Idea for anti-torsion cable for diy top down furler

cagey

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Been inspired by post by 2copplane 'DIY top down furler for 40 footer' and am gathering together the bits to have a go.
The anti torsion cable is fairly expensive to buy and anyhow I fancy DIY approach, so here is my idea to making one, please tell me where I have gone wrong before I start.
Boat is Sigma 362
Furler will be on Seldon retractable Bowsprit
Approx length of anti-torsion cable 14 metres
1 x 19 wire rope 4mm
outer sheath from 6mm Braid on braid stretched tight with heat shrink and whipping at both ends to stop it slipping ( maybe 150mm of heat shrink every 2 metres)
outer cover of 6mm pipe insulation
Last two covers only to protect sail
swaged terminals to fit Ronstan forks. 2copplane suggests Ronstan rf79 and rf75
as long as you furl in direction of lay it should remain solid.
Not sure whether it will be flexible enough to flake into bag
Any thoughts
Keith
 

Ian_Edwards

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My 2p worth, I think 1x19 wire rope may kink when you release the tension on the halyard, even if it's furled with the lay. i think you'll find you have stored a lot of energy in the wire rope. As you know it's designed for standing rigging, it's not designed to withstand torque.

I have a top down furler on a 46ft boat and it allows me to handle a 2000 sq ft masthead asymmetric set on a carbon fiber bowsprit, single handed, so they do really tame a big sail. I had several "scares" handling the same sail with a furler on the tack, to the point were I didn't use it.

The torque rope and furler is a Karver system, and you really need to tension the halyard for it to work well, and I notice a lot of "spin" in the system when I release the halyard tension. The furled sail does pack down into a sail bag, but I have to figure of 8 the torque rope/sail.
I hope this helps.
 

cagey

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Thanks for reply, only ever seen this kit on Internet, can't see if there is swivel at top and bottom how it can store up energy, realise your probably right cos you've got and used one.
Keith
 

estarzinger

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Perhaps a better idea . . . . A piece of dyneema cored double braid. . . . Twice as long as necessary...... Spliced loops on both ends. . . . . .Fold in half . . . . . Sew the two half together. Leaving the end loops at the bottom and the fold loop at the top.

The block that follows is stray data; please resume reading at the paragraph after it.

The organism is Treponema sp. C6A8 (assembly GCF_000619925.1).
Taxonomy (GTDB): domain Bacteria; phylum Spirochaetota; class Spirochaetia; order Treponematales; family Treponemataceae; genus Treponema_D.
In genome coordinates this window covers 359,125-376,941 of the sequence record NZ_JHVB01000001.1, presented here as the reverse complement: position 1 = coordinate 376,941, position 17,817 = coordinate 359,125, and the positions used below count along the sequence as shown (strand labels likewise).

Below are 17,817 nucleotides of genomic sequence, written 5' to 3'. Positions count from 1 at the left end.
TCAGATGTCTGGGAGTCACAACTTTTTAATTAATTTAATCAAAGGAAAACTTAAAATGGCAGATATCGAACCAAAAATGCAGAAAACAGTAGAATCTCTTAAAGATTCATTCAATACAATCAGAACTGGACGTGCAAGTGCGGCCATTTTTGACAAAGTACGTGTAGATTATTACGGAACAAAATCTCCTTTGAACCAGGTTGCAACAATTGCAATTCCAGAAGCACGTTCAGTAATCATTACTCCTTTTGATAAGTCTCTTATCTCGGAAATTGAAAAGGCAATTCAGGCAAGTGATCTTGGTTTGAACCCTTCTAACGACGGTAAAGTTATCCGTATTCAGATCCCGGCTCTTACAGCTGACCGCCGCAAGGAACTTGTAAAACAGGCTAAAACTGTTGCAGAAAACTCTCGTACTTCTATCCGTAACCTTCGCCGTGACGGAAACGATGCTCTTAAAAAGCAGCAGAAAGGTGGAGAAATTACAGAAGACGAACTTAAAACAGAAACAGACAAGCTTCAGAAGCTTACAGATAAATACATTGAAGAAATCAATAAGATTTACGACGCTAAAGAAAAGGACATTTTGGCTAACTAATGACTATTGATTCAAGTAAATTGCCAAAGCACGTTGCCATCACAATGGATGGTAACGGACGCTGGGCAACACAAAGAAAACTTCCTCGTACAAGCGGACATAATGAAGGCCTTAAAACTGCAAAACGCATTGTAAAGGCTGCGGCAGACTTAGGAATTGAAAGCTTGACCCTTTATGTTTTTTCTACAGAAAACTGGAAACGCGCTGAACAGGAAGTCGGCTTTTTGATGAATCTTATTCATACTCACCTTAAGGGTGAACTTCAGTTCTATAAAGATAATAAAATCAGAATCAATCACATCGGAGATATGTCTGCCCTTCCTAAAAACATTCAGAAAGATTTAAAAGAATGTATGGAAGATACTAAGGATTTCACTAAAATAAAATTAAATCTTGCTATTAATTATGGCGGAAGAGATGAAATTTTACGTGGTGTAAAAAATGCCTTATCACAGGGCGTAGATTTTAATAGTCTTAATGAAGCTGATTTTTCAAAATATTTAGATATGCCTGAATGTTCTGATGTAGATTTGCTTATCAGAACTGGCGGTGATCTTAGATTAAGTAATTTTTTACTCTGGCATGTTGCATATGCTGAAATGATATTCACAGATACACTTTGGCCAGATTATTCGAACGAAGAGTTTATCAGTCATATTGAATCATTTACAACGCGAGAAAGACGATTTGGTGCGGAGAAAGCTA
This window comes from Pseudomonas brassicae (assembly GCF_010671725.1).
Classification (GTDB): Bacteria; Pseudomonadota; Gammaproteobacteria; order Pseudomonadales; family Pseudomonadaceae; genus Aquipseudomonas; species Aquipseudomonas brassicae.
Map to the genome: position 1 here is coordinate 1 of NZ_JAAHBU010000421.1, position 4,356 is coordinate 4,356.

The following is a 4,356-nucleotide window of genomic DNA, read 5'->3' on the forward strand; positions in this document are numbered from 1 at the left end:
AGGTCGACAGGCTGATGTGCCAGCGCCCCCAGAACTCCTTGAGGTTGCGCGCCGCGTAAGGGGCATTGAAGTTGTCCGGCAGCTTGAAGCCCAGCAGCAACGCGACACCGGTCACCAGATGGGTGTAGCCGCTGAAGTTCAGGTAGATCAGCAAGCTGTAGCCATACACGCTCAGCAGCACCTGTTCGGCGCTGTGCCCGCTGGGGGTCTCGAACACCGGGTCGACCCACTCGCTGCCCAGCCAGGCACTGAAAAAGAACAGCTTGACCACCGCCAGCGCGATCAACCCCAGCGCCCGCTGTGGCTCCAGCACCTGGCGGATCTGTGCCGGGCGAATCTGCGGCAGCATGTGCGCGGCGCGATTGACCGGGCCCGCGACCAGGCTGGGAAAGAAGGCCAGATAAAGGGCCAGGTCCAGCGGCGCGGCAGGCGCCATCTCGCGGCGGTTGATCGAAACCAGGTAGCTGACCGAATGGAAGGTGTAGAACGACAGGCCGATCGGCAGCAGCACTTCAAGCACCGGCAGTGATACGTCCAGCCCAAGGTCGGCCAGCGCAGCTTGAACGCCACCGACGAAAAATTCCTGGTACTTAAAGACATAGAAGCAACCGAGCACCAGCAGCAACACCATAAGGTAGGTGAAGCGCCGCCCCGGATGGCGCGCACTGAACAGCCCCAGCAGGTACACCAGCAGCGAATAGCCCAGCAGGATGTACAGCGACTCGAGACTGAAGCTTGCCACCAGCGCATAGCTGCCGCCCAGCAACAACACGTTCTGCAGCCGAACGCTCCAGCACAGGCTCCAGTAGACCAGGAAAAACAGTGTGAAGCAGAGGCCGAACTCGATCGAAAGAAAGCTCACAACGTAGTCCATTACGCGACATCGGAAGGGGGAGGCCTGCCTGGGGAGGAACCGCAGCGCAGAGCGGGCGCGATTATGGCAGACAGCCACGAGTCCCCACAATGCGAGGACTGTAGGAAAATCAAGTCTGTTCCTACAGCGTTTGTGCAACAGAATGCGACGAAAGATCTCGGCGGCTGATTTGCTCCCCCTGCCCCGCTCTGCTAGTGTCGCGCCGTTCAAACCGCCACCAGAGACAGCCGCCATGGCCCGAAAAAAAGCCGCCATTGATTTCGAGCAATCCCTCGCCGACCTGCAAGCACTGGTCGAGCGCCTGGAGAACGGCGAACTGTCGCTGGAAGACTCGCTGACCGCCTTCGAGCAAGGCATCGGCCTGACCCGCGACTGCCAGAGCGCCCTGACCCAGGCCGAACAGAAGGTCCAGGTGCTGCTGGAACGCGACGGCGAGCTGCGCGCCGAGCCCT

That will be strong, low stretch, a bit bulky to help the furl, and relatively anti-torque.

I have a furling code zero and that is essentially what I have on the luff.
 

2copplane

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I'd never thought of wire, mainly because I didn't have any lying around, but worth a go if you have some spare.
4mm looks a bit low on swl perhaps something like this

6mm 7x19 Galvanised Steel Cable MBL 2160kgs Clear PVC Coated 8mm.

The plastic coating will help transmit the torque, and protect the sail.

I've just been sat with a length of 4mm plastic coated and it certainly seems to transmit the torque well, if wound the correct way, impressive given its diminutive diameter. My main reservation is you would have to be really careful to wind the correct way or it will b@gger the wire up.

If you are having to buy in materials then it may be less risky to buy a facnor torsion rope, which comes with thimbles for terminating. Probably circa £120.00, which is the cheapest I managed to identify.

I'm not keen on the insulation idea as it may be a little fragile and not transmit the torque, and make stowing tricker, as much more bulk and less bendy. Perhaps something to try later?

The torsional strength of a tube increases to the power 3 (?) with diameter, so the bigger the diameter of the torsional tube the better. Hence my idea to use heat shrink round the outside to act as the torsion tube. However steel is a hell of a lot stronger than a bit of heat shrink!

Please Keep me posted on progress.

Another option could be to use the wire but use pneumatic nylon tubing as the outer sheath, with wire down the centre it would be unlikely to kink,when tightly furled, or stowed.
 
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